French probe opened into 2016 Vegas trip by Macron

French presidential election candidate for the En Marche movement Emmanuel Macron is pictured prior to taking part in the live evening news at the studios of French private television channel TF1 on March 12, 2017 in Boulogne-Billancourt

An investigation has been opened into possible favouritism over a 2016 event in Las Vegas at which then economy minister Emmanuel Macron was the main speaker, a judicial source said Tuesday.

The glitzy event at the CES electronics fair was organised without a public tender by a unit within the economy ministry, which was then headed by Macron before he left the government to launch his bid for the French presidency.

The 39-year-old Macron, an independent running for office for the first time, is currently tipped in opinion polls to win the two-stage presidential election scheduled for April 23 and May 7.

Public relations giant Havas was chosen to organise the January 2016 event, which cost nearly 400,000 euros ($425,000), without bids being sought from other companies.

The satirical and investigative newspaper Le Canard Enchaine, which first revealed the affair, said the hotel tab alone was some 100,000 euros.

An aide to Macron, who has denied any wrongdoing, told AFP that the investigation would look into Business France, the unit within the ministry tasked with organising the event.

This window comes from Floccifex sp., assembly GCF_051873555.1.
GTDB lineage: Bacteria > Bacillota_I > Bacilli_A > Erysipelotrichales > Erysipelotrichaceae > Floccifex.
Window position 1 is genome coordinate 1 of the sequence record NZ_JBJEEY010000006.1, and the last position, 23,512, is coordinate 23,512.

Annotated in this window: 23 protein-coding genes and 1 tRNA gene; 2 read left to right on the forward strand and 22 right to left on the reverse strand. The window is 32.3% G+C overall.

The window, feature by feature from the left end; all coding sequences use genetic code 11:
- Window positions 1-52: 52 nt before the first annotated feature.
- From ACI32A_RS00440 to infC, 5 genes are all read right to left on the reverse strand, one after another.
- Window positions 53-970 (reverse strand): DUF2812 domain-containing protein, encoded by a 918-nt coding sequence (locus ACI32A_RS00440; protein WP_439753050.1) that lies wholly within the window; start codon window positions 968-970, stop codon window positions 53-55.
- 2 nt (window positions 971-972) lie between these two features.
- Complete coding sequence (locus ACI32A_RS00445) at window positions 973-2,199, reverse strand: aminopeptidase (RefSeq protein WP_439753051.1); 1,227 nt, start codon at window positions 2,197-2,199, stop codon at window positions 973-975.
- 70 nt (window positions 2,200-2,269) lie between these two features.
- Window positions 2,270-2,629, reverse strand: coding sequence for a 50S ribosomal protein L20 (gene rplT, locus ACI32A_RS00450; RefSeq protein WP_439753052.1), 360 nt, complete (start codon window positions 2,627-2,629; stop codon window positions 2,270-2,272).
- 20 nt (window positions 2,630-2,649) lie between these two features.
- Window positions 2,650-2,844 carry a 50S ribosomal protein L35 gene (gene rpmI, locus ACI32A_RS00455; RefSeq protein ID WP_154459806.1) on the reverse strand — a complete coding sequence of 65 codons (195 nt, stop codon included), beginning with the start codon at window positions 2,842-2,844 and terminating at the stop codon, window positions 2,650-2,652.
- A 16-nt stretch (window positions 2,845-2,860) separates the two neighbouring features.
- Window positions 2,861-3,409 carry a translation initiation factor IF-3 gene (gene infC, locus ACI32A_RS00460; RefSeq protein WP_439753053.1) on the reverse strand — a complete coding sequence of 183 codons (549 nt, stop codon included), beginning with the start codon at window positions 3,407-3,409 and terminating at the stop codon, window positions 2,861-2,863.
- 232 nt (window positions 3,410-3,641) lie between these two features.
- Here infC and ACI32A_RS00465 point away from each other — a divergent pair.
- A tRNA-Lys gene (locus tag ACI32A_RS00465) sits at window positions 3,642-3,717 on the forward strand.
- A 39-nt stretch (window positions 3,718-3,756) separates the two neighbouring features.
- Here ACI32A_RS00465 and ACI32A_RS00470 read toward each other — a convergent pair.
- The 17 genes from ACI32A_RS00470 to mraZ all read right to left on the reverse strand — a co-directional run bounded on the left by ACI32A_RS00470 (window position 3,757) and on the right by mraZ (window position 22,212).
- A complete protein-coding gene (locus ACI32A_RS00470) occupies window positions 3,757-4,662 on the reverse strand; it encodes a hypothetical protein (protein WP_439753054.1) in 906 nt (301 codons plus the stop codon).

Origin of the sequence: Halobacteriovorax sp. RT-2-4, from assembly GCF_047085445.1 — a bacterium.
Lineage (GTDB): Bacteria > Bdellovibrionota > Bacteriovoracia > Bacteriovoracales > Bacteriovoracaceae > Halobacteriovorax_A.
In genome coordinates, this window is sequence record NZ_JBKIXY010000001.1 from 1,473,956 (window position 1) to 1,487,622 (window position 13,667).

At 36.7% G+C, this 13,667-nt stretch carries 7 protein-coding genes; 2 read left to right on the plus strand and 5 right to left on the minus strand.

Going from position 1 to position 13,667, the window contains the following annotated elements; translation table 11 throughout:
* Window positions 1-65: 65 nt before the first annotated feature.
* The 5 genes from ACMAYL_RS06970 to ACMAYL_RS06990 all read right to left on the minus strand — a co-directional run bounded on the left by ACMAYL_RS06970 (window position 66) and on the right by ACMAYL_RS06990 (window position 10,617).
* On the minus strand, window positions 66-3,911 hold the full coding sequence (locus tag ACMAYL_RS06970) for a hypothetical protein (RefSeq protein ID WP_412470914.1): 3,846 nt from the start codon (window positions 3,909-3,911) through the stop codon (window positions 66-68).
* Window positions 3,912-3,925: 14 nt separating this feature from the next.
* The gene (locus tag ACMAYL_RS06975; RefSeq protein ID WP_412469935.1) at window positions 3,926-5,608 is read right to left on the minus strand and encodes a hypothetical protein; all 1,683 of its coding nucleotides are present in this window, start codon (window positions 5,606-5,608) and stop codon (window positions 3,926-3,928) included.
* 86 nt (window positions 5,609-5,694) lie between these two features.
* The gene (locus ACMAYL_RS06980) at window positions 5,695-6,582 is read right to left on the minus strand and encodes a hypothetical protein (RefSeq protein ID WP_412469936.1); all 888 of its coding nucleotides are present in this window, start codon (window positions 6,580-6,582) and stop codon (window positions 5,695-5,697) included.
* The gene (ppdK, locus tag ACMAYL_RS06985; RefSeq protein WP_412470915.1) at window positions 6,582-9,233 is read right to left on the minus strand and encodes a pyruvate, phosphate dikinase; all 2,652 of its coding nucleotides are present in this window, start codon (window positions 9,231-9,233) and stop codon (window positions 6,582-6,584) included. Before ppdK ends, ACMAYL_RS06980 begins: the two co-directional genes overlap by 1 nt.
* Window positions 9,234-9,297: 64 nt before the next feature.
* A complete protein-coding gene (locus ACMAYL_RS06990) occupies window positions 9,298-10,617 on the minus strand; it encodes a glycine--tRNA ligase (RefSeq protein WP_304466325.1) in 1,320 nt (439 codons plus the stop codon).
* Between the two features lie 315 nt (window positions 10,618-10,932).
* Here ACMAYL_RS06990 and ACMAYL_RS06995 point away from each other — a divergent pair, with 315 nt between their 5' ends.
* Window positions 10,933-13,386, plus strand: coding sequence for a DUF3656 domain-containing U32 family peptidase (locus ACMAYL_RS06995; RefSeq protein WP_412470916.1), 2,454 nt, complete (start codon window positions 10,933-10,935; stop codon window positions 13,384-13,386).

"It's in no way a story about Macron," he said.

Several of Macron's economy ministry colleagues formerly worked at Havas.

Current Economy Minister Michel Sapin last week blamed the affair on a "malfunction" by Business France, which "if it thought the timeline was too short, should have said it could not organise the event according to the rules, which it didn't do."

Business France, in a statement, recognised "potential irregularity" in the organisation of the event.

In the presidential race, Macron's fortunes have been boosted by a string of scandals hitting conservative candidate Francois Fillon, a former frontrunner who was charged Tuesday with misuse of public funds.

It was the Canard Enchaine that broke the so-called Penelopegate scandal with revelations that Fillon, 63, had paid his wife Penelope hundreds of thousands of euros of taxpayers' money for which she is alleged to have done little work.

Far-right presidential hopeful Marine Le Pen also faces multiple investigations over campaign financing and misuse of money at the European Parliament.

Two aides, including her personal assistant, have been charged but she has refused to reply to summons from judges over the parliamentary expenses case.

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